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India Would Be Well-Advised Not to ‘Fall in Trap of Joining the Western Camp’: Ex-PM Aide

© Photo : Twitter/ @narendramodiPM Modi arrives in Hiroshima for 2023 G7 Summit
PM Modi arrives in Hiroshima for 2023 G7 Summit - Sputnik India, 1920, 19.05.2023
India has been invited as a guest country at this year’s G7 Summit in Hiroshima. New Delhi had also been invited as a guest at the last year’s G7 Leaders’ meeting in Germany.
Prime Minister Narendra Modi’s participation as a guest country at this year’s G7 Leaders’ Summit in the Japanese city of Hiroshima definitely points towards New Delhi “growing geopolitical prominence” and “economic might” in the world, an Indian strategic affairs expert has told Sputnik.

“In the last two decades, G7’s global influence has been on the decline, be it in financial or strategic terms,” stated Sudheendra Kulkarni, an ex-advisor to former Indian Prime Minister Atal Bihari Vajpayee.

Kulkarni also heads Forum for a New South Asia, an Indian think tank advocating for friendly ties between New Delhi and its neighbouring nations.
“The world is changing in a rapid way. The G7 needs India to bolster its geopolitical presence. In particular, the west wants India in its camp to counterbalance China,” he explained.

Kulkarni, however, added that New Delhi would be well-advised not to fall in the trap of joining the “western camp”.

President Joe Biden, third left, reacts with Japan's Prime Minister Fumio Kishida, third right, at the start of a bilateral meeting in Hiroshima, Japan, Thursday, May 18, 2023, ahead of the start of the G-7 Summit. - Sputnik India, 1920, 18.05.2023
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He underscored that New Delhi should continue to follow an “independent foreign policy” which has served Indian national interest well for decades.

“As the G20 president and a major emerging economic power, India should also keep highlighting the concerns of the Global South,” he said.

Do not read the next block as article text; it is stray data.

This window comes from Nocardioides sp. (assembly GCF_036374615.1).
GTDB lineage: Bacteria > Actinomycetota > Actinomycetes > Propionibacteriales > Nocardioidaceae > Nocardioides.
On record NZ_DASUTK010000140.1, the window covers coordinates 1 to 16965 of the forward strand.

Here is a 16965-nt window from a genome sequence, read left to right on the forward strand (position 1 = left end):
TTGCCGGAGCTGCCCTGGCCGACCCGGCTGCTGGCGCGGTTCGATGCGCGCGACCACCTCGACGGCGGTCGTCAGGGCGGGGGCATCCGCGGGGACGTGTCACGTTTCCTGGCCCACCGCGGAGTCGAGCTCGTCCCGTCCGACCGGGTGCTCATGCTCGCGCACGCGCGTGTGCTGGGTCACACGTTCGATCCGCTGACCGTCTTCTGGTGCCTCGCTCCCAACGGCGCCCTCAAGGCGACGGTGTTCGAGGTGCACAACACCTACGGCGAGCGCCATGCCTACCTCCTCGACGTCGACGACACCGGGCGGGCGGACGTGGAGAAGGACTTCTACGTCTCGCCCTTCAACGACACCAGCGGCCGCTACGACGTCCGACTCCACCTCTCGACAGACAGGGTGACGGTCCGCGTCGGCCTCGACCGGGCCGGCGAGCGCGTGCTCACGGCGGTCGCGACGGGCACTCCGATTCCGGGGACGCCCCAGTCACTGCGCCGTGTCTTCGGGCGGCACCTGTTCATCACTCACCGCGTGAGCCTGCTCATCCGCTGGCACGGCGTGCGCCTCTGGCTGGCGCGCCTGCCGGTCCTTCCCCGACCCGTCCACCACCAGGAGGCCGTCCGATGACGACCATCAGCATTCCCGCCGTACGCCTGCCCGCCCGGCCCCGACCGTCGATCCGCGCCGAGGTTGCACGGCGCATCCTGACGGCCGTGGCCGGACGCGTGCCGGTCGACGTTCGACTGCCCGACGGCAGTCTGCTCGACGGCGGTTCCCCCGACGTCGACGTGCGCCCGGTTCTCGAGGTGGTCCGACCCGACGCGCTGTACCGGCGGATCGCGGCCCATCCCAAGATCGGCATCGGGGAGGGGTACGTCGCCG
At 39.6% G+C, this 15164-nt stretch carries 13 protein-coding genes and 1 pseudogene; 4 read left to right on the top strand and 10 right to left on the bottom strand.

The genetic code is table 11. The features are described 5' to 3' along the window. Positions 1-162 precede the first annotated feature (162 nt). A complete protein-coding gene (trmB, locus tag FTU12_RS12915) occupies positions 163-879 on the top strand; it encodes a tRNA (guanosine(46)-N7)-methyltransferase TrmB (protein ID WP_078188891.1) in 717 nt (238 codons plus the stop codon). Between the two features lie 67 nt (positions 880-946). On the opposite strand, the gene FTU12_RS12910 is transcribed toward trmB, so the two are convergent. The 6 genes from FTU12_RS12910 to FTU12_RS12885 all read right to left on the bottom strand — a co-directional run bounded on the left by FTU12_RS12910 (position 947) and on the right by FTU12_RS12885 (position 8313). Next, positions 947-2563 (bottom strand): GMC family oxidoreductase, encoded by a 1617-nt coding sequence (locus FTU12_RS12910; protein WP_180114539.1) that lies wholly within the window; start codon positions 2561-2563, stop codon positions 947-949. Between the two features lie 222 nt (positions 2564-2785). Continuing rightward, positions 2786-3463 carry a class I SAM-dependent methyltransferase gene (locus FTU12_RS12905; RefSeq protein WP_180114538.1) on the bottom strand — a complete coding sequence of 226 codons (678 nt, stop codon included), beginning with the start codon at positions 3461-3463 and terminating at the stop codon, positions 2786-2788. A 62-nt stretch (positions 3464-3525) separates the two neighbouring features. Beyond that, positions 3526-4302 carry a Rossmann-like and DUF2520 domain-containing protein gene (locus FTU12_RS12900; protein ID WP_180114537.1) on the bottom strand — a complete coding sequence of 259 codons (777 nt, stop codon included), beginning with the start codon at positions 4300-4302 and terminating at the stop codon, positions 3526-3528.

Kulkarni remarked that New Delhi was in a “very favourable” position at the moment.
“Not only is it being courted by the G7, but it also a member of BRICS (Brazil, Russia, India, China and South Africa) as well as the Shanghai Cooperation Organization (SCO),” he stated.
Besides India, other countries invited to this year’s leaders’ meeting include Australia, Brazil, Comoros, Cook Islands, Indonesia (ASEAN Chair), South Korea and Vietnam.
According to G7, “outreach to the Global South” is one of the agenda items at this year’s meeting. The other issues slated to be discussed include the crisis in Ukraine, the Indo-Pacific situation, food and energy matters, climate change as well as economic resilience and recovery, per the G7 statement.

Growing Influence of BRICS, Other Non-Western Groupings

Kulkarni contrasted the waning global influence of G7 with the rising geopolitical prominence of groupings such as BRICS, the SCO, the Gulf Cooperation Council (GCC) and the Arab League.

“These groups are becoming more influential,” he stated.

The BRICS nations this year overtook the G7 in terms of their combined GDPs. According to the British consultancy, the five BRICS nations now contribute nearly 31.5% of the global GDP, compared to 30.7% by G7 countries.
Referring to the China-brokered peace talks between Iran and Saudi Arabia, Kulkarni said that Beijing was able to do what the US couldn’t do for decades, which is bring about a semblance of normalcy between the two major powers.
Kulkarni also pointed out that the “re-induction of Syria” as a full member of the Arab League indicated towards waning influence of the US in regional affairs.
“The west is unhappy with Syria’s membership of the Arab League. But Saudi Arabia and other regional powers have largely ignored these reservations,” noted Kulkarni.